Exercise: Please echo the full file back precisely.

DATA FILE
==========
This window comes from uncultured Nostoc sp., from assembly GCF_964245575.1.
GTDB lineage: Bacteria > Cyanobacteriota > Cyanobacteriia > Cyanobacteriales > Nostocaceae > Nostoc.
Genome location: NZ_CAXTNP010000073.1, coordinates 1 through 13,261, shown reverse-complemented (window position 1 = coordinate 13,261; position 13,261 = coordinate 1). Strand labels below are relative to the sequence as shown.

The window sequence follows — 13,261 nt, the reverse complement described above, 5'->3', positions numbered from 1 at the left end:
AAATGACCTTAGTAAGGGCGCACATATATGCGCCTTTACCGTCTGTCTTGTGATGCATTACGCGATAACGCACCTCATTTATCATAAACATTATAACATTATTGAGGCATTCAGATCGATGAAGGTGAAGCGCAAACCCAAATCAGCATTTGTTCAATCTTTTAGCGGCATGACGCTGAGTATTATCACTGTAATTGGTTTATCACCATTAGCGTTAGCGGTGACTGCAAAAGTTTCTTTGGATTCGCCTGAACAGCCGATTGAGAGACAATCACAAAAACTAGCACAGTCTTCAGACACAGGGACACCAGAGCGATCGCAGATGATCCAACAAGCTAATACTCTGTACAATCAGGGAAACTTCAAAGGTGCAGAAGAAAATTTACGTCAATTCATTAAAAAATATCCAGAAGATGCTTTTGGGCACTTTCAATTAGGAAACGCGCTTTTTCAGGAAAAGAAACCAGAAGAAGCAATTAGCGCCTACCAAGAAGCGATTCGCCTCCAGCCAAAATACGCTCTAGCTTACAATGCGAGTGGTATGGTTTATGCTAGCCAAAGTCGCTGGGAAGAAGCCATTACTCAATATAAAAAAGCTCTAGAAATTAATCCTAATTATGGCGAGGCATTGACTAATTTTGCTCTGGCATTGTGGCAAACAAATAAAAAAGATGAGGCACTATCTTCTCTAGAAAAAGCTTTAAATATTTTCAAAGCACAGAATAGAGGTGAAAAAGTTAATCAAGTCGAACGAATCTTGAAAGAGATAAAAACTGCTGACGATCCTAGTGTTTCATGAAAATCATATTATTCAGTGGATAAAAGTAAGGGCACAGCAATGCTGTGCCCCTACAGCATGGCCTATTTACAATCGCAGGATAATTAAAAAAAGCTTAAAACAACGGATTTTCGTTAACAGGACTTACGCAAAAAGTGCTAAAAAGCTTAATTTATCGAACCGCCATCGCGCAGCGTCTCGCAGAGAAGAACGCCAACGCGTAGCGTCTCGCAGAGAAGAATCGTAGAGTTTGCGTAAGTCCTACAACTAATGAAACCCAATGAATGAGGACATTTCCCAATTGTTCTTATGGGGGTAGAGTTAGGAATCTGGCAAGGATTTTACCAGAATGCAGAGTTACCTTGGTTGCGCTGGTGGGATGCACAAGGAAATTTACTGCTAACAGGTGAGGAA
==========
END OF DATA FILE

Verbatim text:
This window comes from uncultured Nostoc sp., from assembly GCF_964245575.1.
GTDB lineage: Bacteria > Cyanobacteriota > Cyanobacteriia > Cyanobacteriales > Nostocaceae > Nostoc.
Genome location: NZ_CAXTNP010000073.1, coordinates 1 through 13,261, shown reverse-complemented (window position 1 = coordinate 13,261; position 13,261 = coordinate 1). Strand labels below are relative to the sequence as shown.

The window sequence follows — 13,261 nt, the reverse complement described above, 5'->3', positions numbered from 1 at the left end:
AAATGACCTTAGTAAGGGCGCACATATATGCGCCTTTACCGTCTGTCTTGTGATGCATTACGCGATAACGCACCTCATTTATCATAAACATTATAACATTATTGAGGCATTCAGATCGATGAAGGTGAAGCGCAAACCCAAATCAGCATTTGTTCAATCTTTTAGCGGCATGACGCTGAGTATTATCACTGTAATTGGTTTATCACCATTAGCGTTAGCGGTGACTGCAAAAGTTTCTTTGGATTCGCCTGAACAGCCGATTGAGAGACAATCACAAAAACTAGCACAGTCTTCAGACACAGGGACACCAGAGCGATCGCAGATGATCCAACAAGCTAATACTCTGTACAATCAGGGAAACTTCAAAGGTGCAGAAGAAAATTTACGTCAATTCATTAAAAAATATCCAGAAGATGCTTTTGGGCACTTTCAATTAGGAAACGCGCTTTTTCAGGAAAAGAAACCAGAAGAAGCAATTAGCGCCTACCAAGAAGCGATTCGCCTCCAGCCAAAATACGCTCTAGCTTACAATGCGAGTGGTATGGTTTATGCTAGCCAAAGTCGCTGGGAAGAAGCCATTACTCAATATAAAAAAGCTCTAGAAATTAATCCTAATTATGGCGAGGCATTGACTAATTTTGCTCTGGCATTGTGGCAAACAAATAAAAAAGATGAGGCACTATCTTCTCTAGAAAAAGCTTTAAATATTTTCAAAGCACAGAATAGAGGTGAAAAAGTTAATCAAGTCGAACGAATCTTGAAAGAGATAAAAACTGCTGACGATCCTAGTGTTTCATGAAAATCATATTATTCAGTGGATAAAAGTAAGGGCACAGCAATGCTGTGCCCCTACAGCATGGCCTATTTACAATCGCAGGATAATTAAAAAAAGCTTAAAACAACGGATTTTCGTTAACAGGACTTACGCAAAAAGTGCTAAAAAGCTTAATTTATCGAACCGCCATCGCGCAGCGTCTCGCAGAGAAGAACGCCAACGCGTAGCGTCTCGCAGAGAAGAATCGTAGAGTTTGCGTAAGTCCTACAACTAATGAAACCCAATGAATGAGGACATTTCCCAATTGTTCTTATGGGGGTAGAGTTAGGAATCTGGCAAGGATTTTACCAGAATGCAGAGTTACCTTGGTTGCGCTGGTGGGATGCACAAGGAAATTTACTGCTAACAGGTGAGGAA